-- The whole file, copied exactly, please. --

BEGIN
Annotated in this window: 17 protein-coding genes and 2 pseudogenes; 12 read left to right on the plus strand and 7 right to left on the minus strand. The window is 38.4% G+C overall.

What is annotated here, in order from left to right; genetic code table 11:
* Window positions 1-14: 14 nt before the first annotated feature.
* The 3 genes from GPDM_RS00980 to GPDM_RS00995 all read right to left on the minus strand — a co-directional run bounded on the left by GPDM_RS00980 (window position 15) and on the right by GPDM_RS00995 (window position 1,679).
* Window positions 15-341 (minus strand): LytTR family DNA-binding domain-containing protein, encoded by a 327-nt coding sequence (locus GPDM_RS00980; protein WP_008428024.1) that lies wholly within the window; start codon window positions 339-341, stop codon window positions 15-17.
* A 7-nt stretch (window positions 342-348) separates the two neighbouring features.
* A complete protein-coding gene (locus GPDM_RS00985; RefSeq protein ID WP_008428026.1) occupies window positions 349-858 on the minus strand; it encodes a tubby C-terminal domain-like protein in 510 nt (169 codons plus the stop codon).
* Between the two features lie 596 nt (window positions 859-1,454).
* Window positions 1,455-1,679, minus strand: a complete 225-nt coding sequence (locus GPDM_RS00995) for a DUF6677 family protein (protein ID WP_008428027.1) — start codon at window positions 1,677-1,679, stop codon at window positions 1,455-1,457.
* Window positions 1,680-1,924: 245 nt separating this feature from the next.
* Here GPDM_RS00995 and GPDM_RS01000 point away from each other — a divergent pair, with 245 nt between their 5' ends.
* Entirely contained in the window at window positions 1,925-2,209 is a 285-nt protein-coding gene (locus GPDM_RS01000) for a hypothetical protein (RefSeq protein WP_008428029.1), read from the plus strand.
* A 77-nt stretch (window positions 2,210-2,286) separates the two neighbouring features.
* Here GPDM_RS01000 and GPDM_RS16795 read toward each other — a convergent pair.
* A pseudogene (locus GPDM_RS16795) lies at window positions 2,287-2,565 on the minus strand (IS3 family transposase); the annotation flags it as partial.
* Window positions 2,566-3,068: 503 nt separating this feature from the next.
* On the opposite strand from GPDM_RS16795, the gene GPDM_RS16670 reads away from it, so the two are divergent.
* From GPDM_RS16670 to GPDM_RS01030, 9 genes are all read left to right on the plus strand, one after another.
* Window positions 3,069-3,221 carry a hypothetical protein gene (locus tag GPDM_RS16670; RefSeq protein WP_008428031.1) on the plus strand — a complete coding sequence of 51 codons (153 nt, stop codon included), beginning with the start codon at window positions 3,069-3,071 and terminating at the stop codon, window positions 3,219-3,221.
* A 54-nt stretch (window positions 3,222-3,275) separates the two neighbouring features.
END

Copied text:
Annotated in this window: 17 protein-coding genes and 2 pseudogenes; 12 read left to right on the plus strand and 7 right to left on the minus strand. The window is 38.4% G+C overall.

What is annotated here, in order from left to right; genetic code table 11:
* Window positions 1-14: 14 nt before the first annotated feature.
* The 3 genes from GPDM_RS00980 to GPDM_RS00995 all read right to left on the minus strand — a co-directional run bounded on the left by GPDM_RS00980 (window position 15) and on the right by GPDM_RS00995 (window position 1,679).
* Window positions 15-341 (minus strand): LytTR family DNA-binding domain-containing protein, encoded by a 327-nt coding sequence (locus GPDM_RS00980; protein WP_008428024.1) that lies wholly within the window; start codon window positions 339-341, stop codon window positions 15-17.
* A 7-nt stretch (window positions 342-348) separates the two neighbouring features.
* A complete protein-coding gene (locus GPDM_RS00985; RefSeq protein ID WP_008428026.1) occupies window positions 349-858 on the minus strand; it encodes a tubby C-terminal domain-like protein in 510 nt (169 codons plus the stop codon).
* Between the two features lie 596 nt (window positions 859-1,454).
* Window positions 1,455-1,679, minus strand: a complete 225-nt coding sequence (locus GPDM_RS00995) for a DUF6677 family protein (protein ID WP_008428027.1) — start codon at window positions 1,677-1,679, stop codon at window positions 1,455-1,457.
* Window positions 1,680-1,924: 245 nt separating this feature from the next.
* Here GPDM_RS00995 and GPDM_RS01000 point away from each other — a divergent pair, with 245 nt between their 5' ends.
* Entirely contained in the window at window positions 1,925-2,209 is a 285-nt protein-coding gene (locus GPDM_RS01000) for a hypothetical protein (RefSeq protein WP_008428029.1), read from the plus strand.
* A 77-nt stretch (window positions 2,210-2,286) separates the two neighbouring features.
* Here GPDM_RS01000 and GPDM_RS16795 read toward each other — a convergent pair.
* A pseudogene (locus GPDM_RS16795) lies at window positions 2,287-2,565 on the minus strand (IS3 family transposase); the annotation flags it as partial.
* Window positions 2,566-3,068: 503 nt separating this feature from the next.
* On the opposite strand from GPDM_RS16795, the gene GPDM_RS16670 reads away from it, so the two are divergent.
* From GPDM_RS16670 to GPDM_RS01030, 9 genes are all read left to right on the plus strand, one after another.
* Window positions 3,069-3,221 carry a hypothetical protein gene (locus tag GPDM_RS16670; RefSeq protein WP_008428031.1) on the plus strand — a complete coding sequence of 51 codons (153 nt, stop codon included), beginning with the start codon at window positions 3,069-3,071 and terminating at the stop codon, window positions 3,219-3,221.
* A 54-nt stretch (window positions 3,222-3,275) separates the two neighbouring features.